By Lindley Mease The CLIMA Fund supports groups that stop and prevent this devastation going forward. The Amazon is burning, Indigenous Peoples are standing up for the forests that have supported life on the entire planet, and youth are taking to the streets globally to demand change. Activists in Brazil and around the world are … Continued
By Lindley Mease, Thousand Currents | Olivia Trabysh, Urgent Action Fund | Allison Davis, Global Greengrants Fund Original post here on October 23, 2018 The SF climate summits exposed the deep rifts at play in the struggle to tackle climate change. How do we think about justice for Indigenous peoples whose resources have been extracted for … Continued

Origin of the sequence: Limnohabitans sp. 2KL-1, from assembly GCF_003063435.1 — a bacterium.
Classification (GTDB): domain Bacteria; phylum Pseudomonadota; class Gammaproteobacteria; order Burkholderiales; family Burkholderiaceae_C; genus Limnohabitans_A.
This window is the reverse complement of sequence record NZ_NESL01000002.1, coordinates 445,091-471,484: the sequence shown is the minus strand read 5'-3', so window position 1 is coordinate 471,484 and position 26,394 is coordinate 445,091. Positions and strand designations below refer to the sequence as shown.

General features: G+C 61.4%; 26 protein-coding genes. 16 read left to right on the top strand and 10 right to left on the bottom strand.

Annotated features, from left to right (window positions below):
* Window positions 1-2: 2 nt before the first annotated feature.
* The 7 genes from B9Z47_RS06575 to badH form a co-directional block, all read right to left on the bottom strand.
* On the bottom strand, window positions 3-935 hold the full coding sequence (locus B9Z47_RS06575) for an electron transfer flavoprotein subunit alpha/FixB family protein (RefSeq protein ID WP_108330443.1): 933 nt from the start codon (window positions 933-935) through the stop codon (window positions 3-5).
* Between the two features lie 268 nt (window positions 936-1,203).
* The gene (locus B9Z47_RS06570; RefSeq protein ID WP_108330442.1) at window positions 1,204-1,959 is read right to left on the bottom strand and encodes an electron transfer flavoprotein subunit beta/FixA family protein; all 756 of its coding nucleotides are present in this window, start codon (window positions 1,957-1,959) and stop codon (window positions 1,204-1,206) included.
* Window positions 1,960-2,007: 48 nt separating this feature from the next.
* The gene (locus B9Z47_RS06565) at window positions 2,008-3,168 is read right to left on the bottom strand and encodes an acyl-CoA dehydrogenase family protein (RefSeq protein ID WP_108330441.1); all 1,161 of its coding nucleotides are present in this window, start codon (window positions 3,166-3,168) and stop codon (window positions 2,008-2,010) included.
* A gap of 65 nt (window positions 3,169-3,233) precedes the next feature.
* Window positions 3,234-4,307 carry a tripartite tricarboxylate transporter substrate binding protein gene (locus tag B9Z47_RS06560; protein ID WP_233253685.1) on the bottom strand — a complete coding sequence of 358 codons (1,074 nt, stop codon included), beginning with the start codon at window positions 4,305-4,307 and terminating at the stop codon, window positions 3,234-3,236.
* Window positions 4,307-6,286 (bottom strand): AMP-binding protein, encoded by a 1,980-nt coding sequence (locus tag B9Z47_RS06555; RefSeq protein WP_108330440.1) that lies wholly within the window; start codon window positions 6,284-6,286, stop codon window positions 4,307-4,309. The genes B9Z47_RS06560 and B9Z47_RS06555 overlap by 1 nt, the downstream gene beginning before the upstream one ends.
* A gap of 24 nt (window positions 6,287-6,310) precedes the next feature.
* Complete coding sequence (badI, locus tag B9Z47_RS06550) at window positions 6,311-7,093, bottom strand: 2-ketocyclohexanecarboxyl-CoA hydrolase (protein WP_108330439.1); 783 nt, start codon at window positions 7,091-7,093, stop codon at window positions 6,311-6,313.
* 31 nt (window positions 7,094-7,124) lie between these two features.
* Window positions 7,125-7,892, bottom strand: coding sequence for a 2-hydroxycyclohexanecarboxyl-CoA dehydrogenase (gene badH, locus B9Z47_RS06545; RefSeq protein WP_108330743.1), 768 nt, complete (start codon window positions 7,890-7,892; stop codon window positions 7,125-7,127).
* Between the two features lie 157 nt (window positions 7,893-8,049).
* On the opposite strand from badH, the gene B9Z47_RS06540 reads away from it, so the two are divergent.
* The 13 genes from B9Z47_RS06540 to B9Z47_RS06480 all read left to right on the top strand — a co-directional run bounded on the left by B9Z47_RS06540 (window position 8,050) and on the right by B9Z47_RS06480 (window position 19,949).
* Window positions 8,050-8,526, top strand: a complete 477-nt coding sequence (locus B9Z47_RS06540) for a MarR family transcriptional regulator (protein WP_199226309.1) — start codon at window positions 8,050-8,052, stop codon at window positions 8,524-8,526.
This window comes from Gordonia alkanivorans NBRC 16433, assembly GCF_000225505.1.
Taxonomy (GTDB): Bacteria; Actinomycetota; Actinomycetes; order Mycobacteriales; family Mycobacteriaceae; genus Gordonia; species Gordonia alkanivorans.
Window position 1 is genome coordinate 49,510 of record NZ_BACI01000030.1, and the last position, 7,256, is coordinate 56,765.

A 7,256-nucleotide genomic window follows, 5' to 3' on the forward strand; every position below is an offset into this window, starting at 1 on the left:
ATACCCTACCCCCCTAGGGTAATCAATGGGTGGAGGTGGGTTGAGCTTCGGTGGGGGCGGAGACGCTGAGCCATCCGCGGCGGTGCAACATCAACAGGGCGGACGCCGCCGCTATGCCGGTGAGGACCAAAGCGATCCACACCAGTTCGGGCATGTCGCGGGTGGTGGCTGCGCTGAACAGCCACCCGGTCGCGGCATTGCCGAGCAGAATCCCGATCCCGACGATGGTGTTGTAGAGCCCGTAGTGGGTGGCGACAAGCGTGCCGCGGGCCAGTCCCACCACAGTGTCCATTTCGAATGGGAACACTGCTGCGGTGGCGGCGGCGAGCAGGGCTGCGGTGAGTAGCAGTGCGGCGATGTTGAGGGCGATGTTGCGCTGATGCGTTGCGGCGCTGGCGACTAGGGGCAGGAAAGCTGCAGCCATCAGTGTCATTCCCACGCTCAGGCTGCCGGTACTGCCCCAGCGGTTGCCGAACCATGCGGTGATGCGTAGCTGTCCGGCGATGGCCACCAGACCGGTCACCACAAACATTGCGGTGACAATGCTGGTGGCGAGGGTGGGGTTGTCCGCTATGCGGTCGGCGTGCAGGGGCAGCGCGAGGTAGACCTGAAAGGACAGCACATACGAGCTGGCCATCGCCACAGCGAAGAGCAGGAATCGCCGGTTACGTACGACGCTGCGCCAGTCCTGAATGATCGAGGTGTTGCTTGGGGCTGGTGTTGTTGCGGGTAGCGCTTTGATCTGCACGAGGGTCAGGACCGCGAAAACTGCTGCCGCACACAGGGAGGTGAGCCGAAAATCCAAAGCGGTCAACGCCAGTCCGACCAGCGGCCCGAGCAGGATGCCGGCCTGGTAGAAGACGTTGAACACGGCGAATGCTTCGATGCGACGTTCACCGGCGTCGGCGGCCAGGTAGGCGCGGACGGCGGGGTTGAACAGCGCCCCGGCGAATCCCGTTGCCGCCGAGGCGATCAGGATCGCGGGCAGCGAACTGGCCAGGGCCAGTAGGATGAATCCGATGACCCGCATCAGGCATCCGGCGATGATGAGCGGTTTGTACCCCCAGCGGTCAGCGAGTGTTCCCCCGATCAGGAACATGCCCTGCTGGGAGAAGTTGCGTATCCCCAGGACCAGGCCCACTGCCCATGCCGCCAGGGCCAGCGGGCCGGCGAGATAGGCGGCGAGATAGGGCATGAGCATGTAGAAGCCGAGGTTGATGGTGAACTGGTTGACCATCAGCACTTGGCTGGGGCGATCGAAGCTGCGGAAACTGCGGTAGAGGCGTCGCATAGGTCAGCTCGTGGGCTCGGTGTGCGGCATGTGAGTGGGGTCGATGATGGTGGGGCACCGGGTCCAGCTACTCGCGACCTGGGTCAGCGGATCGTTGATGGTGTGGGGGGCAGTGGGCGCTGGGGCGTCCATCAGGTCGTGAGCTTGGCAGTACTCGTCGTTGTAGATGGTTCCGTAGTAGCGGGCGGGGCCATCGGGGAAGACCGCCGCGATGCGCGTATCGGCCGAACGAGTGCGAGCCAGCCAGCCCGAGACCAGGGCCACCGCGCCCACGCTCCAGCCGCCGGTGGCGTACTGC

Original post by Lindley Mease on October 18, 2018 The problems associated with climate change are of catastrophic proportion and require diverse, systemic solutions. If these solutions are to ensure this planet is still habitable in 80 years, they will transform how we live and work across the globe. Philanthropy has the opportunity to play … Continued
Original post by Thousand Currents on March 13, 2019 PRESS STATEMENT New report shows overlooked grassroots leaders are already working effectively to cool the planet For media inquiries, please contact:Lindley Mease, (415) 824-8384 Ext. 126, email@example.com FOR IMMEDIATE RELEASE GLOBAL — Today the California Environmental Associates released a new body of evidence that demonstrates that grassroots climate solutions are needed philanthropic investments … Continued
Original post by Rajasvini Bhansali on June 23, 2017 Climate change is a tough subject. It is serious and it is scary. Dig deep – beyond the very real, devastating impacts on communities around the world – and what you find is the reality of global systems of inequality. Legacies of colonial extraction. Concentrations of … Continued